4. The server must stand with at least one foot in the "service box," and serve the ball over the line on the front wall and within the proper service-court; otherwise it is a '' fault." Serving two faults, missing the ball, or the ball served striking anywhere before it reaches the front wall, is a hand-out.

5. All balls served or played into the galleries, hitting a beam, iron rod, the telltale, or any wood or netting, or above the cemented lines of the courts, although they may return to the floor, count against the striker.

6. A ball, to be fair, must be truck before or on the first bound,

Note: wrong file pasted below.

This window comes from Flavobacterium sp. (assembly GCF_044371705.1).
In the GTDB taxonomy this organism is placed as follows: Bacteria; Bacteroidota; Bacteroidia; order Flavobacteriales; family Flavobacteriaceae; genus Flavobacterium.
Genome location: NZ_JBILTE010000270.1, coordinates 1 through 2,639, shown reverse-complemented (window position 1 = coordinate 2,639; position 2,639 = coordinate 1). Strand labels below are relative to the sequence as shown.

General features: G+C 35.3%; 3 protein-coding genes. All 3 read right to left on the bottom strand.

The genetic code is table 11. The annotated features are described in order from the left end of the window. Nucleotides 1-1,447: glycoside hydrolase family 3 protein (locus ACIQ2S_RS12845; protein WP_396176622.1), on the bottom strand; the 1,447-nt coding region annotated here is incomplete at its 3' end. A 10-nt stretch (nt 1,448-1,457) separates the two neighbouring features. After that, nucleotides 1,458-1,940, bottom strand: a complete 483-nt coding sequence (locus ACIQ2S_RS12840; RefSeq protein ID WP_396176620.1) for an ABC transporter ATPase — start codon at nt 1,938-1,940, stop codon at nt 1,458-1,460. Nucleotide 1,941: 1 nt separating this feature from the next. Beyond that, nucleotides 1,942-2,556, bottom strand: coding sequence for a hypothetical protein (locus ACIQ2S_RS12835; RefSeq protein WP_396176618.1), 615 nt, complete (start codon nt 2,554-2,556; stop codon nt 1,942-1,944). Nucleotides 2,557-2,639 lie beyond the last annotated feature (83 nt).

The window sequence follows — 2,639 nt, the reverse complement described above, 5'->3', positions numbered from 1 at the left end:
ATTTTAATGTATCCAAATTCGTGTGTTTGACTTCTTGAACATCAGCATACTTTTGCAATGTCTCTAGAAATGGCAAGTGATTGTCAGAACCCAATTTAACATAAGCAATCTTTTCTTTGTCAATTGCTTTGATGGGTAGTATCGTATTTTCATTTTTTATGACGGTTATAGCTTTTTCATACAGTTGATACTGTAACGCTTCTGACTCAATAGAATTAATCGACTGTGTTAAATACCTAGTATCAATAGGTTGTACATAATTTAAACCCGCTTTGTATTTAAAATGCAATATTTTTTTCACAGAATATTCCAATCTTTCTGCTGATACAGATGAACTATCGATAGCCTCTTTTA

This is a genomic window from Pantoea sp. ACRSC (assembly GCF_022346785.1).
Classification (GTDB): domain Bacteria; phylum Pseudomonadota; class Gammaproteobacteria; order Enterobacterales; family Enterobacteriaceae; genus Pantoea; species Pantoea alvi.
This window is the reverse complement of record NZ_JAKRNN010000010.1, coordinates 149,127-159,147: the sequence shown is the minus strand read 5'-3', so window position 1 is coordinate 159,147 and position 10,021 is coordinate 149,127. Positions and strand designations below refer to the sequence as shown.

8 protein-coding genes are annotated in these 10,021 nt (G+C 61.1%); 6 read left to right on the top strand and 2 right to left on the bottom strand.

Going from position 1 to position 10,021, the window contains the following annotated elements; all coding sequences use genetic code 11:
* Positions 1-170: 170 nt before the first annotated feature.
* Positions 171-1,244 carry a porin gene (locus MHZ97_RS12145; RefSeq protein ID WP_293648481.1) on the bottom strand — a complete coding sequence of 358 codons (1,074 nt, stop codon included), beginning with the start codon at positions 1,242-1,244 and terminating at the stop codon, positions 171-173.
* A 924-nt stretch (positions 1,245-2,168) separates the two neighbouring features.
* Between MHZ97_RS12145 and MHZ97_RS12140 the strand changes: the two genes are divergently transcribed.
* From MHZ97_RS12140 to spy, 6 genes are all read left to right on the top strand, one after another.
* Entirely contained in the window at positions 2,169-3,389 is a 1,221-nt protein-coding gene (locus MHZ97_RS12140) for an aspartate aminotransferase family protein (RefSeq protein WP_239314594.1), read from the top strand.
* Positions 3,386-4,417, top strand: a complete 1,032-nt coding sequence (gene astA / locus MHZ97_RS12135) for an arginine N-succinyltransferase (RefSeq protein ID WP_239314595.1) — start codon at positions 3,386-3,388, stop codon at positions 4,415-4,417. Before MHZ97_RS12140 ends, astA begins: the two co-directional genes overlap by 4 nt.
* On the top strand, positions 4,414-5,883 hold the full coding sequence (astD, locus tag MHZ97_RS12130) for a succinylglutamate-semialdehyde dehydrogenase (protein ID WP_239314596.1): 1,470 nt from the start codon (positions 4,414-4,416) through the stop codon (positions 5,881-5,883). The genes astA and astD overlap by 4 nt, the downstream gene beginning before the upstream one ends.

and must not touch the floor, the galleries, the telltale, or any wood or netting, or above the cemented lines of the courts, before or after reaching the front wall.

7. Until a ball has been touched or bounded twice it may be struck at any number of times.

8. Only the player to whom a ball is served may return it.

9. A ball touching the striker or his partner before the second bound loses a hand or an ace.

10. If a fair ball hit the striker's adversary above or on the knee, it is a "let," and shall be played over; if below the knee, it counts against the striker.

11. The out-players may once only in each game exchange courts to return service.

12. Every player should try to keep out of his adversary's way. When a " hinder" is claimed it shall be decided by the marker.

13. The marker's decision, on all questions referred to him, shall be final. If he is in doubt he should ask advice; and if he cannot decide positively, the ace is to be played over.